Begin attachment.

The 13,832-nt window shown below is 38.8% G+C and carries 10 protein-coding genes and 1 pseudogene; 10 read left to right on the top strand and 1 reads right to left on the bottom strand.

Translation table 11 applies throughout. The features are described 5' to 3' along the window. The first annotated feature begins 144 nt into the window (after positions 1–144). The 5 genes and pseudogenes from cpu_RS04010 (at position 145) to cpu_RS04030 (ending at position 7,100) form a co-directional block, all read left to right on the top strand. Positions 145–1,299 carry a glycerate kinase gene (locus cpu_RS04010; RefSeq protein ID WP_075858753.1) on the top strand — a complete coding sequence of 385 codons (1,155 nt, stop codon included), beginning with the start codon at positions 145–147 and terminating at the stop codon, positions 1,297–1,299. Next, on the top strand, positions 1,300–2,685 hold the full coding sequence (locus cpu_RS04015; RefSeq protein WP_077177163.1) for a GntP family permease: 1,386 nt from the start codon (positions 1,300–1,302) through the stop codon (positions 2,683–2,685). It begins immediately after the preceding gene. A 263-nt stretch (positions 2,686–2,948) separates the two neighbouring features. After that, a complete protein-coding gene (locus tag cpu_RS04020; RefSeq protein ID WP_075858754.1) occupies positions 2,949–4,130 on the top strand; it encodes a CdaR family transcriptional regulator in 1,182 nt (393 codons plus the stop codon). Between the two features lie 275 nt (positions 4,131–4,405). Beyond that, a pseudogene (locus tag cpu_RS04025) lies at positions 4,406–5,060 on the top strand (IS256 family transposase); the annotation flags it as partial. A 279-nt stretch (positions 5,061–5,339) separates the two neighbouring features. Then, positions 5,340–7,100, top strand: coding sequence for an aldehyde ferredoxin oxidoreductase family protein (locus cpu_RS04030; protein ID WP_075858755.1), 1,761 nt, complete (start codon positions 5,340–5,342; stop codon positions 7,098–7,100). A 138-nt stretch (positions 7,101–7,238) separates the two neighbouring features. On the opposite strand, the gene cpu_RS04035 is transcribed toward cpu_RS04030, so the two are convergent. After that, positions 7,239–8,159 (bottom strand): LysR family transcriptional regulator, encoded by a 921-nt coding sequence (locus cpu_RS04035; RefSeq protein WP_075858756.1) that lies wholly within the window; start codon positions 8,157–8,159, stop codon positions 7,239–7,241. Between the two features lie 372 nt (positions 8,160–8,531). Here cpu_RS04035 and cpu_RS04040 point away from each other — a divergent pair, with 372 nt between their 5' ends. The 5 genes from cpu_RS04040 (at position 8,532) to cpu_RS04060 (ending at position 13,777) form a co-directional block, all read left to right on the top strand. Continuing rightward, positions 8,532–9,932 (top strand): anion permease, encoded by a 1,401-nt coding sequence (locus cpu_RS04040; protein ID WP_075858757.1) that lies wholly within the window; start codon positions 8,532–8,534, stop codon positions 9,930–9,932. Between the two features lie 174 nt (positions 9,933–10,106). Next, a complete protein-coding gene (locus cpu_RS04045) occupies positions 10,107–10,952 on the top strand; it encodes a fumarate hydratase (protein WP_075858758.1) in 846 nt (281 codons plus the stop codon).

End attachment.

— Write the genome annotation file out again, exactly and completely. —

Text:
The 13,832-nt window shown below is 38.8% G+C and carries 10 protein-coding genes and 1 pseudogene; 10 read left to right on the top strand and 1 reads right to left on the bottom strand.

Translation table 11 applies throughout. The features are described 5' to 3' along the window. The first annotated feature begins 144 nt into the window (after positions 1–144). The 5 genes and pseudogenes from cpu_RS04010 (at position 145) to cpu_RS04030 (ending at position 7,100) form a co-directional block, all read left to right on the top strand. Positions 145–1,299 carry a glycerate kinase gene (locus cpu_RS04010; RefSeq protein ID WP_075858753.1) on the top strand — a complete coding sequence of 385 codons (1,155 nt, stop codon included), beginning with the start codon at positions 145–147 and terminating at the stop codon, positions 1,297–1,299. Next, on the top strand, positions 1,300–2,685 hold the full coding sequence (locus cpu_RS04015; RefSeq protein WP_077177163.1) for a GntP family permease: 1,386 nt from the start codon (positions 1,300–1,302) through the stop codon (positions 2,683–2,685). It begins immediately after the preceding gene. A 263-nt stretch (positions 2,686–2,948) separates the two neighbouring features. After that, a complete protein-coding gene (locus tag cpu_RS04020; RefSeq protein ID WP_075858754.1) occupies positions 2,949–4,130 on the top strand; it encodes a CdaR family transcriptional regulator in 1,182 nt (393 codons plus the stop codon). Between the two features lie 275 nt (positions 4,131–4,405). Beyond that, a pseudogene (locus tag cpu_RS04025) lies at positions 4,406–5,060 on the top strand (IS256 family transposase); the annotation flags it as partial. A 279-nt stretch (positions 5,061–5,339) separates the two neighbouring features. Then, positions 5,340–7,100, top strand: coding sequence for an aldehyde ferredoxin oxidoreductase family protein (locus cpu_RS04030; protein ID WP_075858755.1), 1,761 nt, complete (start codon positions 5,340–5,342; stop codon positions 7,098–7,100). A 138-nt stretch (positions 7,101–7,238) separates the two neighbouring features. On the opposite strand, the gene cpu_RS04035 is transcribed toward cpu_RS04030, so the two are convergent. After that, positions 7,239–8,159 (bottom strand): LysR family transcriptional regulator, encoded by a 921-nt coding sequence (locus cpu_RS04035; RefSeq protein WP_075858756.1) that lies wholly within the window; start codon positions 8,157–8,159, stop codon positions 7,239–7,241. Between the two features lie 372 nt (positions 8,160–8,531). Here cpu_RS04035 and cpu_RS04040 point away from each other — a divergent pair, with 372 nt between their 5' ends. The 5 genes from cpu_RS04040 (at position 8,532) to cpu_RS04060 (ending at position 13,777) form a co-directional block, all read left to right on the top strand. Continuing rightward, positions 8,532–9,932 (top strand): anion permease, encoded by a 1,401-nt coding sequence (locus cpu_RS04040; protein ID WP_075858757.1) that lies wholly within the window; start codon positions 8,532–8,534, stop codon positions 9,930–9,932. Between the two features lie 174 nt (positions 9,933–10,106). Next, a complete protein-coding gene (locus cpu_RS04045) occupies positions 10,107–10,952 on the top strand; it encodes a fumarate hydratase (protein WP_075858758.1) in 846 nt (281 codons plus the stop codon).